Lawyers owe a fiduciary duty to their clients. In other words, lawyers must act in the best interests of their clients. When lawyers breach their fiduciary duties, it might constitute malpractice. One of the most common ways lawyers breach their fiduciary duties is through the mishandling of their clients’ funds.
An ethical obligation to safekeep property
Attorneys are ethically bound to safekeep property on the behalves of their clients. This means lawyers must keep client funds separate from the private accounts of the attorney, as well as:
- Notifying the client when relevant funds become available
- Maintaining complete and accurate records concerning client funds
- Providing clients with an accounting of the funds upon request
- Prompt payment or delivery of client funds
Issues often arise when an attorney commingles client funds with law firm funds. An attorney may do so with every intention of replacing the client’s funds, but intentions don’t count for much. Commingling is a violation of ethical rules. Other common situations involving the mishandling of client funds include:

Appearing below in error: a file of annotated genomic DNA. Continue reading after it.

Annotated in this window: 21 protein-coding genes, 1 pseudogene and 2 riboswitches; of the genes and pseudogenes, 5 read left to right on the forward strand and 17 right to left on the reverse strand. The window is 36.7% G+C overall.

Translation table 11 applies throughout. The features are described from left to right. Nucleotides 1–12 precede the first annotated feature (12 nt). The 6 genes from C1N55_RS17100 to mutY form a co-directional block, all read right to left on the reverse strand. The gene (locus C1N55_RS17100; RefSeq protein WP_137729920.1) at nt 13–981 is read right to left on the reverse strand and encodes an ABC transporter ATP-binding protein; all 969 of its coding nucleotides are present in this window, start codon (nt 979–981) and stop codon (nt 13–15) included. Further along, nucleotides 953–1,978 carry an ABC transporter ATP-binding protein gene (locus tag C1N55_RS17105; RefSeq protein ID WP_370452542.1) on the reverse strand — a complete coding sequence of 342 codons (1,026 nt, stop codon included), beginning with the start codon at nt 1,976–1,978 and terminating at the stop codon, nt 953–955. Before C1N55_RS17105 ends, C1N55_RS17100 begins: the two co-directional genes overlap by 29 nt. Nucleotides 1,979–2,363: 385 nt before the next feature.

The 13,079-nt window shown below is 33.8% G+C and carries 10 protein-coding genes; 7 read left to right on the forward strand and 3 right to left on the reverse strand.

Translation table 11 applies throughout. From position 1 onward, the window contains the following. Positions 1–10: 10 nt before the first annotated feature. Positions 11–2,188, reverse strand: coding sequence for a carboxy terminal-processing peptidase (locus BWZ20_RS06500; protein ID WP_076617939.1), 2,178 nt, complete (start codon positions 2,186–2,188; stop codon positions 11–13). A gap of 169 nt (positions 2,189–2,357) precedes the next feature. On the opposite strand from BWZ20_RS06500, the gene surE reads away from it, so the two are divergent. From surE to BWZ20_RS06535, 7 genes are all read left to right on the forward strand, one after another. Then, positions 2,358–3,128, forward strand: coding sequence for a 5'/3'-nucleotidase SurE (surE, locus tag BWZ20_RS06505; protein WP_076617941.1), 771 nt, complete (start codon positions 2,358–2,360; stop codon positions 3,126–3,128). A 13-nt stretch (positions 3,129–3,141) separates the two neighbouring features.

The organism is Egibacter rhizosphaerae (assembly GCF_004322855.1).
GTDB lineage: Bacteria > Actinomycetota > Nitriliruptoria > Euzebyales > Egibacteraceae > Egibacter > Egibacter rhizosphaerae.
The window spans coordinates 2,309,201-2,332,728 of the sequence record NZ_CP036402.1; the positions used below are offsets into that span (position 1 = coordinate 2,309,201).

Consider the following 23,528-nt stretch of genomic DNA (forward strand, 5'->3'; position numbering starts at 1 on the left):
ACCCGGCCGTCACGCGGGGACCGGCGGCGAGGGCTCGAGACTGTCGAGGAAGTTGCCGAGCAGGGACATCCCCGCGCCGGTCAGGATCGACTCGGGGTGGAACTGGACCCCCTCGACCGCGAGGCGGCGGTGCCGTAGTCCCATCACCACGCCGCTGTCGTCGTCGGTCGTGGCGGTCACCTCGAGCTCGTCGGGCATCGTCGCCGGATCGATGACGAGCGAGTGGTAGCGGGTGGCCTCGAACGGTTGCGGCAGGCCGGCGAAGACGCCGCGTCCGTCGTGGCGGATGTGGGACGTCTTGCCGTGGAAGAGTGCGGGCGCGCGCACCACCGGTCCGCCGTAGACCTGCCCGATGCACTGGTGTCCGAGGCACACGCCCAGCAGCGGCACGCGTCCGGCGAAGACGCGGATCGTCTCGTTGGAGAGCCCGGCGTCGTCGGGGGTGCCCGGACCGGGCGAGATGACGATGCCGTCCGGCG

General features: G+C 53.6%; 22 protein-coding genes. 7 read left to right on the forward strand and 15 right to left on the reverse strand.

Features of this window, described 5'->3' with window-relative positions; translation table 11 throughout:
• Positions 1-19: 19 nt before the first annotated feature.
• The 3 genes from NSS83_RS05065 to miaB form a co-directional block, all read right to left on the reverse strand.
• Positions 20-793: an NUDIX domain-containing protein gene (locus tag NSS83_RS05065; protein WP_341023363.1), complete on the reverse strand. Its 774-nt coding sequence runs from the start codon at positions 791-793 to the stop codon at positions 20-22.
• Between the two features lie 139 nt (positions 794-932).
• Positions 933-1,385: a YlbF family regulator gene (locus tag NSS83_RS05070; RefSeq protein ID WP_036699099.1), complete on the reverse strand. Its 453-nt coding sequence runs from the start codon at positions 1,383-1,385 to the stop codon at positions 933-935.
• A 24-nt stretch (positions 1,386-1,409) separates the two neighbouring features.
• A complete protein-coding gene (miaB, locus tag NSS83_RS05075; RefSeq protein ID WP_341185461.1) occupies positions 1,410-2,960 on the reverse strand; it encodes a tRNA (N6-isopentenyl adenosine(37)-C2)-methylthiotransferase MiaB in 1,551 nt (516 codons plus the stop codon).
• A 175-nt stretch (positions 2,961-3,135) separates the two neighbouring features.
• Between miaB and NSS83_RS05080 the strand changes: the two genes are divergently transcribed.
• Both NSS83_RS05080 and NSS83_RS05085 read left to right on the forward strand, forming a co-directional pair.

- Failing to keep funds in a designated trust account
- Stealing a client’s funds
- “Borrowing” a client’s funds to pay for something else
- Failing to maintain a proper accounting or records of a client’s funds
- Acting carelessly concerning a client’s funds
- Using client funds for any reason other than their intended purpose
If your attorney cannot account for your funds or seems to be evasive when the issue comes up, you should be suspicious. You may wish to retain other legal counsel to work on your case. You should also discuss your legal options concerning a potential malpractice claim with a skilled professional.